måndag 17 februari 2014

Xavier Samuel on the cover of 'Rip It Up' Magazine

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With Interviewer: Just hanging out with #XavierSamuel to see how rehearsals for #TheSeagull are coming along.
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WHO: Xavier Samuel
WHAT: Adelaide Festival 2014:The Seagull (State Theatre Company of SA)
WHERE: The State Theatre Company Scenic Workshop (Adelaide Festival Centre)
WHEN: Fri Feb 21 – Sun Mar 16

While on a break from rehearsal for The Seagull, Xavier Samuel sits down with Rip It Up to talk about returning to Adelaide theatre.

You could be forgiven for thinking that you’re just talking with any other talented young Adelaide actor who is as nervous as he is excited to get upon the local stage. Except, of course, that he isn’t just like any other talented young Adelaide actor.
Xavier Samuel was our very own ‘guy from Twilight’.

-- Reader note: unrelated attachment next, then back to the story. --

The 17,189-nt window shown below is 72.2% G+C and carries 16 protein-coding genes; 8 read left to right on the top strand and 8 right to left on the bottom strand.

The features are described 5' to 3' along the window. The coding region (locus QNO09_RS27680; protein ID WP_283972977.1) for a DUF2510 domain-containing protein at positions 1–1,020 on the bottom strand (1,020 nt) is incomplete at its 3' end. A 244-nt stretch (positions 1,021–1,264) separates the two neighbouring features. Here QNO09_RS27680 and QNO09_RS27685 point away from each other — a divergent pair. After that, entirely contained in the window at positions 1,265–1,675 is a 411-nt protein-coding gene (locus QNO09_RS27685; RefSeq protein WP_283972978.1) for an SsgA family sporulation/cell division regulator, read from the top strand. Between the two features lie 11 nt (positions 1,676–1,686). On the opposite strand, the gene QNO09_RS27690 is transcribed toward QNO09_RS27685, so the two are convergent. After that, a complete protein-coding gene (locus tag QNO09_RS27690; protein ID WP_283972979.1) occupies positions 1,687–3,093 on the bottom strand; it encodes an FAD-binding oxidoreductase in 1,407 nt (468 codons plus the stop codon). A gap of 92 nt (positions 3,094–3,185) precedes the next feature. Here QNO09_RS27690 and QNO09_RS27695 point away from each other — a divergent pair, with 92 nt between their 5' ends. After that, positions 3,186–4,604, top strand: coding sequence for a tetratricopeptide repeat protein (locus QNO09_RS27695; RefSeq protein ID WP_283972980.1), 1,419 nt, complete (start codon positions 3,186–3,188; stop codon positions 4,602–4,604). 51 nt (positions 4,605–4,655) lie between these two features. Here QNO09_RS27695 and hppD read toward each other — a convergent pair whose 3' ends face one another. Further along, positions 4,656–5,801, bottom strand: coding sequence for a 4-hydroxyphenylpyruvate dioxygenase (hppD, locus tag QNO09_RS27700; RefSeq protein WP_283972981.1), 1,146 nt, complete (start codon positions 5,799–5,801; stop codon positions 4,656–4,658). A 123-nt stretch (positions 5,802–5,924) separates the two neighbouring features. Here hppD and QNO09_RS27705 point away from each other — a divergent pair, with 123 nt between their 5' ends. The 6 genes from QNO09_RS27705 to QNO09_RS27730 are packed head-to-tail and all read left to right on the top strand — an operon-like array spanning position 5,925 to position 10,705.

While this may set him apart, his role as an unruly baby vampire in Twilight’s third chapter Eclipse does not define him, although it did help propel him into Hollywood. He has worked steadily since, with his next big role set to be this year’s war drama Furyopposite none other than Brad Pitt — “the coolest guy on the face of the planet”, according to Samuel.

While he admits that he was happy to be “killed off” Twilight, as he could dip into the mania surrounding the franchise, yet withdrew before it consumed him like its main stars, theTwilight association has shadowed him since. So much so, the tag is even featured on the poster for the State Theatre Company’s interpretation of Anton Chekhov’s The Seagull.

“There are a lot of parallels,” Samuel says matter-of-factly about the connection between Twilight and The Seagull, a play set in the Russian countryside at the end of the 19th Century.

“There’s something cool about bringing people who may or may not have been involved or seen theatre to be re-introduced or introduced through [the connection with Twilight].”

The other tagline being propagated is that this is Samuel’s return to the South Australian stage. Considering he trained at the Flinders University Drama Centre (where he was ironically told “not to touch” Chekhov as it was too “dangerous” due to the delicacies and subtleties hidden within the subtext of the words) his first “proper gig” was in Adelaide in 2006 for Windmill Performing Art’s children’s play Two Weeks With The Queen.